(Vatican Radio) The president of European Union leaders is to issue draft guidelines on how the EU intends to negotiate Britain's divorce from the bloc amid concerns that populist parties will try to trigger similar departures in other member states. European Council President Donald Tusk was due to send the proposals to the governments of the other 27 remaining EU members Friday morning, after British Prime Minister Theresa May formally triggered Britain's departure from the block, known as Brexit, by sending the Article 50 notification.
Listen to Stefan Bos' report:
Tusk's negotiating guidelines of some six or seven pages will set the tone for two years of tough talks to come.
Possibly the toughest phase of talks on a totally new relationship in the future will be the 60 billion 'divorce' bill Brussels plans to
present to London.
Another issue is securing the rights of both millions of mainly East European EU citizens in Britain and British people living in other
member states. It will also look into how to avoid a hard border between Northern Ireland and the Republic of Ireland, an EU member state.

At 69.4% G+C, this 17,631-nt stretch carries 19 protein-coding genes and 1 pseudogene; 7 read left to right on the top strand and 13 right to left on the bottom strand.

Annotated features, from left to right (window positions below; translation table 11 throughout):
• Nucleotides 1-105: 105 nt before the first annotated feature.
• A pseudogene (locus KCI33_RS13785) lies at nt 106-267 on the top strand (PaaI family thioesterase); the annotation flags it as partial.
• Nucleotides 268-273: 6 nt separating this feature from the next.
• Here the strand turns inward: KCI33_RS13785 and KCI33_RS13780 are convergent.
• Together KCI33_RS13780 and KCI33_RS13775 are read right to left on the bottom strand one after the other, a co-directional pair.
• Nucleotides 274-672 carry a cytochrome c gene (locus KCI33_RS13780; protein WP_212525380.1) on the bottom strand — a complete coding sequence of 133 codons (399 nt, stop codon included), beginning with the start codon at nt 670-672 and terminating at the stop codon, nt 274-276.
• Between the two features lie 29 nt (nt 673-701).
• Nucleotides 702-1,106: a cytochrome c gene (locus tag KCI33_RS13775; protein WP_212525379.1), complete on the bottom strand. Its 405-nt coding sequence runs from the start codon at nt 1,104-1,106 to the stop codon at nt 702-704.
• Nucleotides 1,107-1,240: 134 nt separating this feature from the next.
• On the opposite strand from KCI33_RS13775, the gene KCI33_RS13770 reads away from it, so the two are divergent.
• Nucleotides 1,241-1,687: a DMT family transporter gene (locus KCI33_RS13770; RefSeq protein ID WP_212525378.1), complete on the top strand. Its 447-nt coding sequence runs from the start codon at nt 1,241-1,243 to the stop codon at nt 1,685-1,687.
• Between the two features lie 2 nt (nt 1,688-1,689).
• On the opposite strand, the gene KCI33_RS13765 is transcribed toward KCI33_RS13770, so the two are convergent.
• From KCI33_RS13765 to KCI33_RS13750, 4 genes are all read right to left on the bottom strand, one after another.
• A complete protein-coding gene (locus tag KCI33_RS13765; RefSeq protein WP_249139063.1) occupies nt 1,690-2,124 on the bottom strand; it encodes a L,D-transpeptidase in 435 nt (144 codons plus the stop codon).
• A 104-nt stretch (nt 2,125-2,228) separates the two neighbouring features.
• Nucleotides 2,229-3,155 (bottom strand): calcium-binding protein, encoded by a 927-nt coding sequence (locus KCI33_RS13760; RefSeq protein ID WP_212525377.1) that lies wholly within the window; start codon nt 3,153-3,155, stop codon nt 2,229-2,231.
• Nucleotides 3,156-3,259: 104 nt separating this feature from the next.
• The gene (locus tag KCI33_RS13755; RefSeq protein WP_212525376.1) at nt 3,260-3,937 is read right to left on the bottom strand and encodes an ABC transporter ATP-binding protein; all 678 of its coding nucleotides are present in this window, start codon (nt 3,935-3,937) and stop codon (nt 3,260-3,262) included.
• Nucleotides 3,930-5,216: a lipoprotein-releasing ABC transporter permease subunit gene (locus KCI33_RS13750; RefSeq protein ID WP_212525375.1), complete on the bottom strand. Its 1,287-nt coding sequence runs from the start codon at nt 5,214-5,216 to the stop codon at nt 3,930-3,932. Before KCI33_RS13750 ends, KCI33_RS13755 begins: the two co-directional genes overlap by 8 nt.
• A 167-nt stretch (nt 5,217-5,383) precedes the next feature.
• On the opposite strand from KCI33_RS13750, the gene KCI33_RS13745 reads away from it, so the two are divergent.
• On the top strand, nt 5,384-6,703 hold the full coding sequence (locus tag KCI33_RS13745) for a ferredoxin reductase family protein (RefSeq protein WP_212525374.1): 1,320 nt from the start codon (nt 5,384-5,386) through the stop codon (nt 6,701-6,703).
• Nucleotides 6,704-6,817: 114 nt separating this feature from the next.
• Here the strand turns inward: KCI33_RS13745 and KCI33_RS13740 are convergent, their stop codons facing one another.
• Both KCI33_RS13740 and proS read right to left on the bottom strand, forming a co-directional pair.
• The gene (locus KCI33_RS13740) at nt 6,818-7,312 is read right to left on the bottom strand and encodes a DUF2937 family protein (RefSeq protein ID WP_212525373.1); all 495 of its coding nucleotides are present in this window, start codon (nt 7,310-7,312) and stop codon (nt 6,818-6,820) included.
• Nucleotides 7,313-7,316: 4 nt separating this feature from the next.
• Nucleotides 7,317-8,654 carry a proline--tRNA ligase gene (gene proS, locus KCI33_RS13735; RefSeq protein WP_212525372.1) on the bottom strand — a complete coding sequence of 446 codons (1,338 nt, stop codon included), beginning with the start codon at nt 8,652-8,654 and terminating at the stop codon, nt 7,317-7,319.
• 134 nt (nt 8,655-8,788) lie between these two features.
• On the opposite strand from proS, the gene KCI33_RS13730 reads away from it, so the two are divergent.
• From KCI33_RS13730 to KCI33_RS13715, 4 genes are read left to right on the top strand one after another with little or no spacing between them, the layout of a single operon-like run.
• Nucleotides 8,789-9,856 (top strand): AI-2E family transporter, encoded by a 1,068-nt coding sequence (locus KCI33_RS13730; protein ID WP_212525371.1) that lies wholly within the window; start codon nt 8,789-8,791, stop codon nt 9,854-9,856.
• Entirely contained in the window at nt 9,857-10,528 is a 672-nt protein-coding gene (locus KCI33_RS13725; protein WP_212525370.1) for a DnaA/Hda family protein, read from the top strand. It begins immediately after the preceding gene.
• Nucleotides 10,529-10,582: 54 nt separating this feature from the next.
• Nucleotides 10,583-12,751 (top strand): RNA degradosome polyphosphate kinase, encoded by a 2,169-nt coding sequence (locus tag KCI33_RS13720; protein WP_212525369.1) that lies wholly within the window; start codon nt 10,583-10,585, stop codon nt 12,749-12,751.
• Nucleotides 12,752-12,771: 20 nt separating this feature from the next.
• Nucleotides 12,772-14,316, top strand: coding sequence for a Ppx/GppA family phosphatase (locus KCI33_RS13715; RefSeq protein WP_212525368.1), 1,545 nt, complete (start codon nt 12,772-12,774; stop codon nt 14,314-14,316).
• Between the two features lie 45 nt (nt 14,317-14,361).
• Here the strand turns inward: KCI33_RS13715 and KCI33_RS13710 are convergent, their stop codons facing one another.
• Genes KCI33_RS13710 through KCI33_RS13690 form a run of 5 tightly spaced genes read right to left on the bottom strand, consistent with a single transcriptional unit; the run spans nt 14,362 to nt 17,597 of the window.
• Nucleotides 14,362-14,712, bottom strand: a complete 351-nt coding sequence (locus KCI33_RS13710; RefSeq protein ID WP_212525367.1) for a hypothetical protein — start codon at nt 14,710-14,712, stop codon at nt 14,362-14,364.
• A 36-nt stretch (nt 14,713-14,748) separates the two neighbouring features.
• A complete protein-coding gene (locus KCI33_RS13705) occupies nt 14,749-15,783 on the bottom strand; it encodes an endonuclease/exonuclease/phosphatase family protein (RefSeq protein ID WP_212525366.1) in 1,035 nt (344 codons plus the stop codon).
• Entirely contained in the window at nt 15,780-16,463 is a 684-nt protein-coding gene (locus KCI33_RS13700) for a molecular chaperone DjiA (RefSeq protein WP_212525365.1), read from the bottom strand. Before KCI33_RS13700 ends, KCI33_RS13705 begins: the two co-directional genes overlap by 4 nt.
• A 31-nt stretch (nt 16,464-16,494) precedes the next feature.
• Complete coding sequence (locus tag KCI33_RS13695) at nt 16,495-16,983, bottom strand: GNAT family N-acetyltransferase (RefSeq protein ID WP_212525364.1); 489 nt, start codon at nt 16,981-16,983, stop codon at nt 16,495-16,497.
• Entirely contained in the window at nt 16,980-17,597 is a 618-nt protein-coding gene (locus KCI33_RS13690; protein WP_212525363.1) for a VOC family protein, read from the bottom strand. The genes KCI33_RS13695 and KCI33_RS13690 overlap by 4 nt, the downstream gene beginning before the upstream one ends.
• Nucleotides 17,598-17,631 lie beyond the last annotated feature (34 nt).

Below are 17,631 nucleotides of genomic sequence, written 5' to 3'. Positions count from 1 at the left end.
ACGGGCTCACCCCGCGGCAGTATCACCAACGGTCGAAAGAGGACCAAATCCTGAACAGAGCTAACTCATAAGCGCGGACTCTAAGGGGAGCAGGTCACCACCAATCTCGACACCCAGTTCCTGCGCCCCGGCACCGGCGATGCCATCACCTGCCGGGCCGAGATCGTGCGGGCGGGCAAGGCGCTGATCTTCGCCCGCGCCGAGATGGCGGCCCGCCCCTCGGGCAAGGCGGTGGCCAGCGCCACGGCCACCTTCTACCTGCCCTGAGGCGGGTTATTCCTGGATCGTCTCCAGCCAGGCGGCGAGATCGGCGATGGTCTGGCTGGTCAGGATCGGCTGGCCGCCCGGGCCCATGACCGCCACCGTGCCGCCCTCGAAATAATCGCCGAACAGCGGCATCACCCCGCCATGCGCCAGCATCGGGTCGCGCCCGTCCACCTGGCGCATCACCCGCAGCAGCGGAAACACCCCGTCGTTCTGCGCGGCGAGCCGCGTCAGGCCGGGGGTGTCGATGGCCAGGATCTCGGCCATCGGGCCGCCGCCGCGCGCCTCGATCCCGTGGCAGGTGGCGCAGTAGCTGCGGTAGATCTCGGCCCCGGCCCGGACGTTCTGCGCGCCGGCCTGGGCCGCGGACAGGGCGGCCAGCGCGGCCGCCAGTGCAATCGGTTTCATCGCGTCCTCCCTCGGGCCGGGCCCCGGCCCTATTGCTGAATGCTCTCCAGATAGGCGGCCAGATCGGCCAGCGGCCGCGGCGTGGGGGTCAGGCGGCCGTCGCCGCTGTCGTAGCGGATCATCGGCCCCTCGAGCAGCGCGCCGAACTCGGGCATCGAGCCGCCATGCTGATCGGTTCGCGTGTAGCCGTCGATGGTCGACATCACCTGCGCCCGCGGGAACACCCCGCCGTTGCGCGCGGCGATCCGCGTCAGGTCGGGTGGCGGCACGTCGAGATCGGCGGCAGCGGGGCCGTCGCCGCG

Several EU leaders first want several months of talks on a broad agreement on the terms of separation.
French President Francois Hollande has already told the British Prime Minister that the withdrawal agreement should come first.
Hollande and other European leaders say they will not allow "cherry-picking" by London.
Tusk also wants to send a clear message to euroskeptic and nationalist populist parties. "We must challenge the populists. We must say loud and clear that nationalism and separatism which try to weaken the EU are the opposite of modern patriotism," he said. "Those who want to take aim at EU unity threaten also their own communities, weakening their own state sovereignty," Tusk explained.
He earlier made clear that he is sad about Britain's planned divorce. "After all, most Europeans, including almost half the British
voters wish that we would stay together, not drift apart... And what can I add to this? We already miss you," he said.
And analysts warn that it will be a difficult transition as it involves topics of huge controversy in Britain, including freedom of movement of people and the role of the European Court of Justice.